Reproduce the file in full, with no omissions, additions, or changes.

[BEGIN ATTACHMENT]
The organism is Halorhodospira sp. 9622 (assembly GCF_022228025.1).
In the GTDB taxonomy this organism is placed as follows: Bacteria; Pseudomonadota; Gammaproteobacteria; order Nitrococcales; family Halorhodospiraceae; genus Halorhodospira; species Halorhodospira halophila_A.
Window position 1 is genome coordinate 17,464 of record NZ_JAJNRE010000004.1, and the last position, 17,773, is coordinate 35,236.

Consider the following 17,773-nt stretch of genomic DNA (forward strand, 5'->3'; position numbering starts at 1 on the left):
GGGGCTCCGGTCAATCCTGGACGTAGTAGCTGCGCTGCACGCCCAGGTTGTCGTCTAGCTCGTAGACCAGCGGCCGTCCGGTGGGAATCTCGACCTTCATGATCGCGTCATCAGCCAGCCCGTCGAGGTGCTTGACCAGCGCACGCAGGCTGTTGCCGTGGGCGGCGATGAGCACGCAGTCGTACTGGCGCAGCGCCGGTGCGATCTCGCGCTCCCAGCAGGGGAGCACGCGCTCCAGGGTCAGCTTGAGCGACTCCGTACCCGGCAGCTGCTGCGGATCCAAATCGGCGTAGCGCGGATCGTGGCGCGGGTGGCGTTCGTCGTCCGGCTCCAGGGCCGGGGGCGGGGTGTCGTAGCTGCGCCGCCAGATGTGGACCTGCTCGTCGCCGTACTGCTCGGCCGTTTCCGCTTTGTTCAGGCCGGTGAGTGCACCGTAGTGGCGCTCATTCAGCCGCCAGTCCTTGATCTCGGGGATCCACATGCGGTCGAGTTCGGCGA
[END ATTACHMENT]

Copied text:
The organism is Halorhodospira sp. 9622 (assembly GCF_022228025.1).
In the GTDB taxonomy this organism is placed as follows: Bacteria; Pseudomonadota; Gammaproteobacteria; order Nitrococcales; family Halorhodospiraceae; genus Halorhodospira; species Halorhodospira halophila_A.
Window position 1 is genome coordinate 17,464 of record NZ_JAJNRE010000004.1, and the last position, 17,773, is coordinate 35,236.

Consider the following 17,773-nt stretch of genomic DNA (forward strand, 5'->3'; position numbering starts at 1 on the left):
GGGGCTCCGGTCAATCCTGGACGTAGTAGCTGCGCTGCACGCCCAGGTTGTCGTCTAGCTCGTAGACCAGCGGCCGTCCGGTGGGAATCTCGACCTTCATGATCGCGTCATCAGCCAGCCCGTCGAGGTGCTTGACCAGCGCACGCAGGCTGTTGCCGTGGGCGGCGATGAGCACGCAGTCGTACTGGCGCAGCGCCGGTGCGATCTCGCGCTCCCAGCAGGGGAGCACGCGCTCCAGGGTCAGCTTGAGCGACTCCGTACCCGGCAGCTGCTGCGGATCCAAATCGGCGTAGCGCGGATCGTGGCGCGGGTGGCGTTCGTCGTCCGGCTCCAGGGCCGGGGGCGGGGTGTCGTAGCTGCGCCGCCAGATGTGGACCTGCTCGTCGCCGTACTGCTCGGCCGTTTCCGCTTTGTTCAGGCCGGTGAGTGCACCGTAGTGGCGCTCATTCAGCCGCCAGTCCTTGATCTCGGGGATCCACATGCGGTCGAGTTCGGCGA